In the midst of the COVID-19 pandemic this May 2020, our allstar friend and colleague Racheal Rios created and shared a playful, unique mask on her Instagram each day. Some were made of all-natural materials, some edible, and some made of salvaged items, all on her page at @rachealrios. Check out this mask made of all BICAS art parts that she created this past week! We love Racheal’s work and how it supports our mission of creative upcycling. Make your own BICAS salvage crafts by visiting the ‘SALVAGE’ section of our online shop at etsy.com/shop/bicasart, going live June 1, for usable bike craft parts, craft kits and more. Stay safe, everybody.

 

BICAS Artist Gavin Troy

March 2020 Artist Feature: Gavin Troy, Tucson artist and longtime friend of BICAS

Artists Gavin Troy and Pasqualina Azzarello in the founding days of BICAS. Gavin and Pasqualina painted many of the iconic images outside BICAS’ original building.

Gavin, how did you first get involved with BICAS?

I met (BICAS founder) Kim Young at Gentle Strength Co-op in Tempe before BICAS was founded. We became good friends and kept in touch when she moved to Tucson- I visited her when she first began working for what would eventually become BICAS. When BICAS had its first art auction Kim invited me to show a piece and BICAS has not stopped inviting me since. I moved here in 1998 from Tempe and eventually rented my first art studio above BICAS. Super fun times back then, and I love contributing art towards fundraising to support BICAS.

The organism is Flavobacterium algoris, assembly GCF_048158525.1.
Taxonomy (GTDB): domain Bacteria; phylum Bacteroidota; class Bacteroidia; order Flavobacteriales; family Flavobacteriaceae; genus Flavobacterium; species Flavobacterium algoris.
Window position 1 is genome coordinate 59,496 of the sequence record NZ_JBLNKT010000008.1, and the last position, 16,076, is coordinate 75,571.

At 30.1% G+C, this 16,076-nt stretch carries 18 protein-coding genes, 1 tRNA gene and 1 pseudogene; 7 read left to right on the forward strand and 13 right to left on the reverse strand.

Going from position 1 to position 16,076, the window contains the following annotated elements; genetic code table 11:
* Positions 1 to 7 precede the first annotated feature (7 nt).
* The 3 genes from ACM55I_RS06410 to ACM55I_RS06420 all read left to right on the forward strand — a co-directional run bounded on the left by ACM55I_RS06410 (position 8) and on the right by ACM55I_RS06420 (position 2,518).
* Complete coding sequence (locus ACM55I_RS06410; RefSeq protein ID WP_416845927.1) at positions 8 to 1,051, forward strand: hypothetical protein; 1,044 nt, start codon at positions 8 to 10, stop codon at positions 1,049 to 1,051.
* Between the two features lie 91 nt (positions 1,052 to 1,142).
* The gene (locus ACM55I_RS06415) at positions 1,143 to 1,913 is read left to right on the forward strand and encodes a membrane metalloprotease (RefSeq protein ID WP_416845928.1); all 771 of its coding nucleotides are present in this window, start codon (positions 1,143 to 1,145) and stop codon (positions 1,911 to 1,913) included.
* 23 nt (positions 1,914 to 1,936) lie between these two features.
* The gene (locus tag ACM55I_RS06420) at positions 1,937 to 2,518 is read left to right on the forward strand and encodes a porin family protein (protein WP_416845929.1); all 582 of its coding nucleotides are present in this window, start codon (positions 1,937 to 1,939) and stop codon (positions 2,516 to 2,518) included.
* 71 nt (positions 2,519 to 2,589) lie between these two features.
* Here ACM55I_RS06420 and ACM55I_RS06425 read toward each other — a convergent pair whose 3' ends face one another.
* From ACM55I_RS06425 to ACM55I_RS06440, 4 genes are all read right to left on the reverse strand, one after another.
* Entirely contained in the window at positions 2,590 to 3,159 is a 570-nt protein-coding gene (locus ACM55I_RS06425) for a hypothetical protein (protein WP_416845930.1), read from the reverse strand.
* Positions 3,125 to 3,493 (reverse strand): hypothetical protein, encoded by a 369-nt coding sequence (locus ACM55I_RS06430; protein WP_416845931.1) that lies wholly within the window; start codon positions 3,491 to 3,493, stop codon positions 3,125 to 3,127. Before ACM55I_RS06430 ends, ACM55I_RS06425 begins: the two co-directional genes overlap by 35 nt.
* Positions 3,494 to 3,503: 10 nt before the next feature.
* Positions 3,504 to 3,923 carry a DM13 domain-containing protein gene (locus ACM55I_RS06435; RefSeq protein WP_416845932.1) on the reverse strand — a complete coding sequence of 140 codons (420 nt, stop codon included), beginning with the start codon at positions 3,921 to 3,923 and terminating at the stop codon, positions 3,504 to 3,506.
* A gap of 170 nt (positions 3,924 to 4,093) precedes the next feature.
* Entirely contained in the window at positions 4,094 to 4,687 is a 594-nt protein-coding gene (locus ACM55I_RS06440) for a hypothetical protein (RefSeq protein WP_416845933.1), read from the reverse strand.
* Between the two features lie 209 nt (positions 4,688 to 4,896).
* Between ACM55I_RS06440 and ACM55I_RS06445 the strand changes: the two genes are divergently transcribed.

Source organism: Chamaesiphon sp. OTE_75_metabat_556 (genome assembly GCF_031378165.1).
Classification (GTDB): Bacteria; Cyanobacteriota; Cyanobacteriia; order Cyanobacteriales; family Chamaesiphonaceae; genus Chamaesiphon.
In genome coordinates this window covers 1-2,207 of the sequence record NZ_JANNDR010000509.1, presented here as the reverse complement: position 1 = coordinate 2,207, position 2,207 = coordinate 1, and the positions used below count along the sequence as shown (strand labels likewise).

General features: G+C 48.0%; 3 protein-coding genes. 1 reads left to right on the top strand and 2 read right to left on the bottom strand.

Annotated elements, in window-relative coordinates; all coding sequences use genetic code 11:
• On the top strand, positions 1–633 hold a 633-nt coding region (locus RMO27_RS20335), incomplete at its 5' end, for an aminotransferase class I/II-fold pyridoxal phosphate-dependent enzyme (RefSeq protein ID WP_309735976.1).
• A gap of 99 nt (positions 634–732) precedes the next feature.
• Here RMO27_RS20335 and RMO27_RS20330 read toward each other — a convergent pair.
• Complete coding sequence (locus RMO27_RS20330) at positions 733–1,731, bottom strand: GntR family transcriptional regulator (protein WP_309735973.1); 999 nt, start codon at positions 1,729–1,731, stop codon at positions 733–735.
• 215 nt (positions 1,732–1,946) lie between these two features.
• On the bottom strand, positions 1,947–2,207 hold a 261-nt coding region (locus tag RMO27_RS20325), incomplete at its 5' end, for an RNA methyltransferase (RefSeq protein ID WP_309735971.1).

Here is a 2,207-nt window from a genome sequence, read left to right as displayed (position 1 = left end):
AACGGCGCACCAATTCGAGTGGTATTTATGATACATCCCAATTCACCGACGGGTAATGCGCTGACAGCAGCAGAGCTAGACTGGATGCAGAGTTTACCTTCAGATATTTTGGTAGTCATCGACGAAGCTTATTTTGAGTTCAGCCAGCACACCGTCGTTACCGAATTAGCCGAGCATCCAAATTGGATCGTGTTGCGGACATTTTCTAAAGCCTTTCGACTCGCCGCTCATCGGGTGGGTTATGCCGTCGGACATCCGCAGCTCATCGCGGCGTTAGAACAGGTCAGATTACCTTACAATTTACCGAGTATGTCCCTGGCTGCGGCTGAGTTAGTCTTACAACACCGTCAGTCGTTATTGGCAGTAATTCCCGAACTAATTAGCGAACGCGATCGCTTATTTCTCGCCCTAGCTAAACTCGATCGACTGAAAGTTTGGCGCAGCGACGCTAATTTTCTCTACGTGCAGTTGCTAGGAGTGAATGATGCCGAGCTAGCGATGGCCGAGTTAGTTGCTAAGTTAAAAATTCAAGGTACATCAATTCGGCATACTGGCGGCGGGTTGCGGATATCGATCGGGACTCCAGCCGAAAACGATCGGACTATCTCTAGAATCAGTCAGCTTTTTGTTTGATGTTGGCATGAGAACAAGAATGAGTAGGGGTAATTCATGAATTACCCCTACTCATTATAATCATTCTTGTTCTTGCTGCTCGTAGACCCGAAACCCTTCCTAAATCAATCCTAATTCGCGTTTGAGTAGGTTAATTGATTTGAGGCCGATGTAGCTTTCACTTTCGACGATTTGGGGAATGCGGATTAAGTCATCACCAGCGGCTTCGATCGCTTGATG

When Gavin Troy’s studio was above the original BICAS location, he painted a dreamy blue desertscape leading to the BICAS entrance.

What are some of your most cherished memories with BICAS?

In1998, moving into the building above where BICAS was located W. 6th street, life was amazing and the building was buzzing with creative people. It was a hub for all the creative folks here, Flam Chen, Barbara Williams African drum class, BICAS, and many visual artists along with welders and other creative beings were all in one area. The place was electric with creative energy.

What are you working on currently?

Being with my (almost 9 year old son), gardening with him, going on bike rides, working in the studio on paintings, riding the skateboard, posting up paintings on social media to share with others around the world, sending love and good vibrations.

It is important during these times to go within, find ones’ center, and let go.”

How would you describe the importance of art in the midst of the COVID-19 pandemic?

The focus of my work, first and foremost is the inner journey as a way to reflect and be in this world, to open up and create from this inner center. Then, sharing this work with the community. This form of self discovery has been an amazing way to heal, learn and grow. The hours of focused time painting are a blessing. It is important during these times to go within, find ones’ center, and let go. The main point is being creative in whatever form this may take and sharing that. I am thankful for the gifts of inner work and creative viewpoint. 

For inquiries or to see Gavin’s work, visit him on Facebook at Gavin Troy or Instagram @gavinhughtroy.